Sporting an Obama or McCain button? Driving a car with one of the campaigns’ bumper stickers? You might need to be careful on University of Illinois campuses.Whoa. Talk about chilling--and, as far as I can tell, a pretty poorly conceived policy. Evidently it's not a problem if a U of I employee wears apparel to work emblazoned with a "Nike" logo, despite the company's well-documented exploitation of laborers in developing countries. How is that not a political endorsement, albeit of a somewhat indirect kind? And were I a professor not at Indiana but at Illinois, what if I wanted to teach students about rhetorics of political expression and propaganda using campaign stickers and bumper stickers? Would that be an acceptable use of these materials? And would I need to bring them onto campus appropriately shrouded so as not to suggest any partisanship?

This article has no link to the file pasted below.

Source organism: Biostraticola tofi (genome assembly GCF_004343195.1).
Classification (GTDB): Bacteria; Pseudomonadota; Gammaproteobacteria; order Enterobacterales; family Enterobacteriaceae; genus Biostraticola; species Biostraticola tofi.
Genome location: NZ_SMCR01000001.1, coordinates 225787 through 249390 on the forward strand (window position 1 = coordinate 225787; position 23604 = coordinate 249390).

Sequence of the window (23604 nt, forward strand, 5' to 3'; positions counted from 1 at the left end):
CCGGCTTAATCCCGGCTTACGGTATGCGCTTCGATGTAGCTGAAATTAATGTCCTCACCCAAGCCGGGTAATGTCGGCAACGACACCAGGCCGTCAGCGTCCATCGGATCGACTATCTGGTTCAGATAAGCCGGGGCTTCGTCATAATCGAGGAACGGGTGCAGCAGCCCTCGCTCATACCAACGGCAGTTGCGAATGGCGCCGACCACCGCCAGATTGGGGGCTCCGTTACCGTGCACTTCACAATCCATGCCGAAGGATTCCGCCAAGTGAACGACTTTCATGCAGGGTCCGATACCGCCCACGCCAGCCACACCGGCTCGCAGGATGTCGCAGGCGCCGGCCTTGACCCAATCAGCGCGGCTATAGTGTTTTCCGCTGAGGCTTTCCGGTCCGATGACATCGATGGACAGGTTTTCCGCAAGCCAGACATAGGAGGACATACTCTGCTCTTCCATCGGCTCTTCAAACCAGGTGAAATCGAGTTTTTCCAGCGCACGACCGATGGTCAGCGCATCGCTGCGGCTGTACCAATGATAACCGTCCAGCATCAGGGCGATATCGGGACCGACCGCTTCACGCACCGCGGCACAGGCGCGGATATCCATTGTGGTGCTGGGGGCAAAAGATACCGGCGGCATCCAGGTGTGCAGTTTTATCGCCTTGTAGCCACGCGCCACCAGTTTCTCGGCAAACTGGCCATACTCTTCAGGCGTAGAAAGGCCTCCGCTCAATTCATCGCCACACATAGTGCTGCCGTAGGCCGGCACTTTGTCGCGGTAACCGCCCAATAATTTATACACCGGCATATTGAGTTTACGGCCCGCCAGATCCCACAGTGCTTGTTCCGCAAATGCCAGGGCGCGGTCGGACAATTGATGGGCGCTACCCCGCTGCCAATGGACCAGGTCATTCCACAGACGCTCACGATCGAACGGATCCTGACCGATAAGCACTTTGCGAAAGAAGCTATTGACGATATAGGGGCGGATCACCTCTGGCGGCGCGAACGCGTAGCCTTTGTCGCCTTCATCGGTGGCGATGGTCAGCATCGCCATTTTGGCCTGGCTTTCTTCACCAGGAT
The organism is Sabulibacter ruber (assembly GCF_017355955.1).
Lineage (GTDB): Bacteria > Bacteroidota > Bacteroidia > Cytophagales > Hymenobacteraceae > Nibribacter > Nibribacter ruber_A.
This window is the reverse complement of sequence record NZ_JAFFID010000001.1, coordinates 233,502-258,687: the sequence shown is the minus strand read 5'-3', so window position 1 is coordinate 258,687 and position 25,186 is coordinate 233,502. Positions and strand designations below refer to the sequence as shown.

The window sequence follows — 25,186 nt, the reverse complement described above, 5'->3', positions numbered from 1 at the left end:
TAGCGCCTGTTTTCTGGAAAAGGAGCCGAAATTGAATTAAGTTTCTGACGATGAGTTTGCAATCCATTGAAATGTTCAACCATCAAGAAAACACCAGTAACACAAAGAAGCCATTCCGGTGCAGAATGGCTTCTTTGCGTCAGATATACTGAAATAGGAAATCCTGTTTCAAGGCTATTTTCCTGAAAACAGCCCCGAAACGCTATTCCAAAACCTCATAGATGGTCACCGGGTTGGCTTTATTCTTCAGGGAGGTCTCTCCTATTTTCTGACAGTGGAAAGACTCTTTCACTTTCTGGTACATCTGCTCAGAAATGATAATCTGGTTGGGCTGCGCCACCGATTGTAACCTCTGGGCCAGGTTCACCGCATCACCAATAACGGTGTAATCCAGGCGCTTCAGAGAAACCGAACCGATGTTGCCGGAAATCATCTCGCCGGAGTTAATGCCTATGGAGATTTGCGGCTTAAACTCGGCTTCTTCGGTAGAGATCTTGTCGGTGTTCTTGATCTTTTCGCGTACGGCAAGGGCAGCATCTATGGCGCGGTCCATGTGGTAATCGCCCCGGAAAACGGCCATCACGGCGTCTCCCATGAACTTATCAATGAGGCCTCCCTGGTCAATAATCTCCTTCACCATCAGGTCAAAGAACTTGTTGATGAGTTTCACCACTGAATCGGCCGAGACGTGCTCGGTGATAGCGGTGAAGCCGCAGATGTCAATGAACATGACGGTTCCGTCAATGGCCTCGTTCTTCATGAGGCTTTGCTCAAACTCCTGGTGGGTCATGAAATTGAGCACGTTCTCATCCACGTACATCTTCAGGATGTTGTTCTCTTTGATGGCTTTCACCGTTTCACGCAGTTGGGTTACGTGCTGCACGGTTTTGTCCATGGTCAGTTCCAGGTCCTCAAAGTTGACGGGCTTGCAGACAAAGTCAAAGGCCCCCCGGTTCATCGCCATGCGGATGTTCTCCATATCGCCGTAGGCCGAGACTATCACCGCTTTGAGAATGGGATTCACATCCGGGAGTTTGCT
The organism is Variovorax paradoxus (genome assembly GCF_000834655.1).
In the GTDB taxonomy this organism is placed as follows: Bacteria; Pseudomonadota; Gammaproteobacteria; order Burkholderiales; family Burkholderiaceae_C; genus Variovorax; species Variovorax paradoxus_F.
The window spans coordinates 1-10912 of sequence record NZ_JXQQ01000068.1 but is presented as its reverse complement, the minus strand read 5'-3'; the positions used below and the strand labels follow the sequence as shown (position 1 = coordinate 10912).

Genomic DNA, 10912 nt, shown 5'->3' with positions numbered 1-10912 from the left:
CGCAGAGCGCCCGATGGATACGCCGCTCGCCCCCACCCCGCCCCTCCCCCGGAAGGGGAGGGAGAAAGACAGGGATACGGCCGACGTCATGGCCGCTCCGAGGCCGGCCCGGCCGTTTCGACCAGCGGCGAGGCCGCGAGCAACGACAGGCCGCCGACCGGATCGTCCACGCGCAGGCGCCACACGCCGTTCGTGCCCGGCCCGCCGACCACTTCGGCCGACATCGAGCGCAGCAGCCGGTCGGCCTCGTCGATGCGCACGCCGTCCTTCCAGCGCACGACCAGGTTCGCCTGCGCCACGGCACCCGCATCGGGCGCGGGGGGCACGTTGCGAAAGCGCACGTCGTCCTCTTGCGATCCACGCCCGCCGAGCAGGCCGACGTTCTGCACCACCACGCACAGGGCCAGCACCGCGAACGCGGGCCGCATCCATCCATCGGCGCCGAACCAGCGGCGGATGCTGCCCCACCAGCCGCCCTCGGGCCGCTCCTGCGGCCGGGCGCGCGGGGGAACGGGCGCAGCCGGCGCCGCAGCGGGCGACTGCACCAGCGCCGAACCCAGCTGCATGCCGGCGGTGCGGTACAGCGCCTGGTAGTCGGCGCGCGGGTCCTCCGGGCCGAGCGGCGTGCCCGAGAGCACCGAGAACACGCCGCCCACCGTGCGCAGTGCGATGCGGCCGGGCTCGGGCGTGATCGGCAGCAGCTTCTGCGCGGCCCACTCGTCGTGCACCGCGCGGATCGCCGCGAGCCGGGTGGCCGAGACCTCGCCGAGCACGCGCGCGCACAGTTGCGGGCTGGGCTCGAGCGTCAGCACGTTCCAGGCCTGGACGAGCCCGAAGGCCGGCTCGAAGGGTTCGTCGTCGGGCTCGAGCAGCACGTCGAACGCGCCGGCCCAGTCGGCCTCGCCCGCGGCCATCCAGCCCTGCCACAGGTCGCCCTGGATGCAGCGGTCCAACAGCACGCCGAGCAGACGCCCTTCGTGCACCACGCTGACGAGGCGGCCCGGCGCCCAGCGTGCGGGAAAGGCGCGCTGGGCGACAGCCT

The university system’s ethics office sent a notice to all employees, including faculty members, telling them that they could not wear political buttons on campus or feature bumper stickers on cars parked in campus lots unless the messages on those buttons and stickers were strictly nonpartisan. In addition, professors were told that they could not attend political rallies on campuses if those rallies express support for a candidate or political party.
Sigh. You get the point. The complete story is available here.